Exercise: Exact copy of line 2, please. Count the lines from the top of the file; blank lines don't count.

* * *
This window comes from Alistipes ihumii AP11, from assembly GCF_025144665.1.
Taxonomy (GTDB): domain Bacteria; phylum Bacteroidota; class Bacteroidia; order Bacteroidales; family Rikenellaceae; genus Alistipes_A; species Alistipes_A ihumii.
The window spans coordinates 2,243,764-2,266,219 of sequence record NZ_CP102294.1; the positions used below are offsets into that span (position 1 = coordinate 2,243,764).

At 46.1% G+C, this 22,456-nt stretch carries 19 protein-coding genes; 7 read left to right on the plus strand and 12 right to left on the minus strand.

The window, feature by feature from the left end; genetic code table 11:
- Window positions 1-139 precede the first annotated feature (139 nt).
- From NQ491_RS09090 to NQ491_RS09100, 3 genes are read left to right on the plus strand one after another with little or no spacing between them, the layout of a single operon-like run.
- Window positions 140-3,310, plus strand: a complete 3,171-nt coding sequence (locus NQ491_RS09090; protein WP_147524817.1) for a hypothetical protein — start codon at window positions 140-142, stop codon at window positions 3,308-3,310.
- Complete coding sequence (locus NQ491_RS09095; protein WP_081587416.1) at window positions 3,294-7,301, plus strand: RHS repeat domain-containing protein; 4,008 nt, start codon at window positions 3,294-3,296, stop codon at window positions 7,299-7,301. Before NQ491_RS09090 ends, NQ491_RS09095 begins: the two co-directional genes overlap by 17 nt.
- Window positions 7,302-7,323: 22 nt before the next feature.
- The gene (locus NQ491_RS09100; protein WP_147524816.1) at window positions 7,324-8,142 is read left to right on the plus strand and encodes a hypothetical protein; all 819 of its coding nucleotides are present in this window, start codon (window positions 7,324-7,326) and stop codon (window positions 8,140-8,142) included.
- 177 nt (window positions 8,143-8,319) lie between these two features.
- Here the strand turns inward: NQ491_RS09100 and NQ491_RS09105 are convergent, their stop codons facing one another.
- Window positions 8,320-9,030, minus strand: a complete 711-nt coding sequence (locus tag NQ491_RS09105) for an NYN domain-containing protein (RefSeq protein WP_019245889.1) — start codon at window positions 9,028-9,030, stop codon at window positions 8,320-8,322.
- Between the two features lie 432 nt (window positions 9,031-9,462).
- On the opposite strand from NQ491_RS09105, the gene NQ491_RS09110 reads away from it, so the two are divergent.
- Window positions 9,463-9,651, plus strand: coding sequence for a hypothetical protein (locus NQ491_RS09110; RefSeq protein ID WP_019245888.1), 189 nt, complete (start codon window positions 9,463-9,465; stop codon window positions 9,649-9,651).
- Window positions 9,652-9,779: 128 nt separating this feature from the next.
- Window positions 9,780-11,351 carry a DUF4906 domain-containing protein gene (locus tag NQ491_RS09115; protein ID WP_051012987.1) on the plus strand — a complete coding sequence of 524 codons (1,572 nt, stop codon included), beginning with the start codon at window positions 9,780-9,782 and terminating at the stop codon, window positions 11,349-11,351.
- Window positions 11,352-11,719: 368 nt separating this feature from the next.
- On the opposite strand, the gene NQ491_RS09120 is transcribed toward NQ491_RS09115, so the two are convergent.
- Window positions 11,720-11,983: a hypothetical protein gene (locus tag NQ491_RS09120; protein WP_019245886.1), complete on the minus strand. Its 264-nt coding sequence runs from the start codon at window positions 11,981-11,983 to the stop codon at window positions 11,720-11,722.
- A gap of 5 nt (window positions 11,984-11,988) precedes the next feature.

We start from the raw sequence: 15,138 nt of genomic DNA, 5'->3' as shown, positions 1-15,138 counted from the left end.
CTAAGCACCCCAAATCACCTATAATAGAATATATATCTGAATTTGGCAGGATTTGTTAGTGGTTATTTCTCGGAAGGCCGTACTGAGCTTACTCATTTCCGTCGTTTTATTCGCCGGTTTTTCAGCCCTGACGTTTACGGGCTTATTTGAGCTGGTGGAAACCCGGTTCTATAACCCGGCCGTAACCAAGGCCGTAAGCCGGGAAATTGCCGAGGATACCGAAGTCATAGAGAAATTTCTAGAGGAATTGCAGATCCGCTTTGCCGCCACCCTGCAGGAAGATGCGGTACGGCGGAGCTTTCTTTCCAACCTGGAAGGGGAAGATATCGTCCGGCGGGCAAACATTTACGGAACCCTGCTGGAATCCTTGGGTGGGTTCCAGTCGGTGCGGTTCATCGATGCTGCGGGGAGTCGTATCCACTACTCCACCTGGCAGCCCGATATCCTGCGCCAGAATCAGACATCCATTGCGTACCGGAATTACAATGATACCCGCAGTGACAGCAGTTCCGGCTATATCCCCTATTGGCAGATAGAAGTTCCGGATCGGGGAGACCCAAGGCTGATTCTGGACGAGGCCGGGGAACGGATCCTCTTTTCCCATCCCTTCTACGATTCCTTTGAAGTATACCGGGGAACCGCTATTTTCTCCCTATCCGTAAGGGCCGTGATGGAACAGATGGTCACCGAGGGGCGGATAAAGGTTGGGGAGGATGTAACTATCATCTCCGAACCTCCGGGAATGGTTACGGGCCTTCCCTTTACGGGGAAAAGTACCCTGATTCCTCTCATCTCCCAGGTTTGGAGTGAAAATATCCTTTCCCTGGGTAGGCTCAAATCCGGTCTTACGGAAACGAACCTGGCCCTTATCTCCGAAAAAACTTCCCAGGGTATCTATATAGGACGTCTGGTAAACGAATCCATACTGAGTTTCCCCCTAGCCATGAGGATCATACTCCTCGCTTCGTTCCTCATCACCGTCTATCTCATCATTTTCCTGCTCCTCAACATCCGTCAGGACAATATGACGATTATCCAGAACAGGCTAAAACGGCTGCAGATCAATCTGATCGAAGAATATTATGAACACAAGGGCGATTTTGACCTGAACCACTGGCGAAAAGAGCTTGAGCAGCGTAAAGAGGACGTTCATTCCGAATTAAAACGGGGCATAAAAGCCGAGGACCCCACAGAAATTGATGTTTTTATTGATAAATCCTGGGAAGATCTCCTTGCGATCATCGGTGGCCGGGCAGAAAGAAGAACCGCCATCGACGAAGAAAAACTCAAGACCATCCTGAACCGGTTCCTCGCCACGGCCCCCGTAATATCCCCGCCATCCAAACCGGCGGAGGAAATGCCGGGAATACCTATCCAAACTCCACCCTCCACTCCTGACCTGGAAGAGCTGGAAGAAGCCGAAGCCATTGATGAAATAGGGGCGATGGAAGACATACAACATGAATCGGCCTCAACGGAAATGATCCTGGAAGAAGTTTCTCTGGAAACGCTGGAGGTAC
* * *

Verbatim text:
Taxonomy (GTDB): domain Bacteria; phylum Bacteroidota; class Bacteroidia; order Bacteroidales; family Rikenellaceae; genus Alistipes_A; species Alistipes_A ihumii.